For the second time in less than a year, the U.S. Supreme Court has refused to hear an appeal by Research In Motion, which was hoping to overturn a lower court ruling that could lead to the demise of itsBlackBerry mobile e-mail service in the U.S.
An interruption of service is probably not imminent, with additional steps still to come, but the failure to win a reprieve from the high court increases the likelihood of a shutdown in the coming months or weeks — unless RIM and patent-holder NTP can strike a new settlement agreement to replace an earlier US$450 million deal that a judge ruled is not valid.
Even if RIM were forced to halt the BlackBerry service, some organizations, including government agencies and private companies working under federal government contracts, would probably be exempted. Plus, a phase-in period would be likely, giving organizations two months or more to make the migration to new systems.
Waterloo, Ont.-based RIM turned its attention back toward the U.S. District Court in Richmond, Va., though it did hold out hope that that the Supreme Court’s decision to take up the high-profile dispute between eBay and MercExchange would provide more clarity on injunctions in tech patent cases.
RIM intends to argue in the lower court that an injunction is unnecessary, because it will be able to provide appropriate compensation in the event NTP’s patents hold up during reviews now underway.
“RIM believes these factors should hold significant weight in any decisions relating to an injunction. However, it will ultimately be up to the courts to decide these matters, and there can never be an assurance of a favorable outcome in any litigation,” the company said.
The Supreme Court was a long shot, RIM acknowledged. It only takes a fraction of all cases brought before it, and it rarely reverses itself and takes a case after declining it once. The Court had already turned RIM down in 2005.
Still, the appeal appeared to be one of the company’s best opportunities to forestall any limitations on its services in the United States, which accounts for some 70 percent of its total market. RIM had raised a new issue — whether the District Court was attempting to extend the reach of U.S. patents outside the nation’s borders; RIM operates its BlackBerry service primarily from its headquarters in Ontario, Canada.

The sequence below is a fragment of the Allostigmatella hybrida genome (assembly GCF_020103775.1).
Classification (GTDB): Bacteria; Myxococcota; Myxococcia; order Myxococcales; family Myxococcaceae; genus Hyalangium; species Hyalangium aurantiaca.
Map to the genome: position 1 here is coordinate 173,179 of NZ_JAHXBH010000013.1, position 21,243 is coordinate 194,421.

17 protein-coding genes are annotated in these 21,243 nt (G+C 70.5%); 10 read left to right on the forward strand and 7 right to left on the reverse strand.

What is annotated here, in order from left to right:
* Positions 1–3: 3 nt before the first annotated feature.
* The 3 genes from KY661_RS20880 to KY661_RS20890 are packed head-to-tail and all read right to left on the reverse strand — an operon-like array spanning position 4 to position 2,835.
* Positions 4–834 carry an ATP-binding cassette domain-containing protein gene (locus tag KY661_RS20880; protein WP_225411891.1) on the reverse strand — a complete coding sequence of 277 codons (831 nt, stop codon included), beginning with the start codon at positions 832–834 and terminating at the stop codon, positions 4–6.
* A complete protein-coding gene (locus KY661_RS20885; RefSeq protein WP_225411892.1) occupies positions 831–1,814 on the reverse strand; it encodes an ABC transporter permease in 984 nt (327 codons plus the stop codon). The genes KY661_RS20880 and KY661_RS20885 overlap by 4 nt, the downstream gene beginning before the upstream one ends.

The decision against taking up the case “closed the final path for RIM to avoid liability for the infringement,” NTP suggested.
NTP’s claims may yet be overturned by the U.S. Patent and Trademark Office, RIM believes. The agency has begun a review and has already nullified some patents, although those preliminary rulings themselves are subject to appeal.
The judge who threw out an earlier $450 million settlement between RIM and NTP has already told RIM that it would not receive a stay pending the outcome of the patent reviews, Gartner analyst Ken Dulaney told the E-Commerce Times.
A settlement is still seen as the most likely outcome. However, even if a settlement is not reached, RIM may be able to save its BlackBerry service in the U.S. by implementing a work-around, Dulaney said, though there is skepticims over how well such a bypass would work.
Gartner has already advised clients considering large-scale BlackBerry deployments to wait for the case to resolve itself, if possible. Many businesses appear to have heeded that counsel, as evidenced by RIM’s weaker third-quarter results in December.
“There will be time to react, but it’s important to plan for the contingencies ahead of time,” Dulaney said.
RIM now must hope that the patent office, which has agreed to a special expedited review of all NTP patents involved in the dispute, can complete its review quickly enough to avoid any shut-down deadlines from the district court.
BlackBerry has an estimated 3 million U.S. subscribers — the majority of them business people who use the service to keep in touch via e-mail while traveling.
While it remains dominant in the segment, BlackBerry’s position is increasingly threatened by improved smartphone technology, new product rollouts from Microsoft and Motorola, and distraction caused by the NTP dispute, which has dragged on for more than four years.
“It doesn’t get any easier for RIM because more companies want that mobile-messaging business,” telecom analyst Jeff Kagan told the E-Commerce Times. “The market they had to themselves is now something everyone wants a piece of.”
Much of the consolidation trend in the wireless communications field in the past year has been driven by a desire among phone companies to offer more services — including mobile data management such as remote e-mail — to corporate customers, Kagan noted.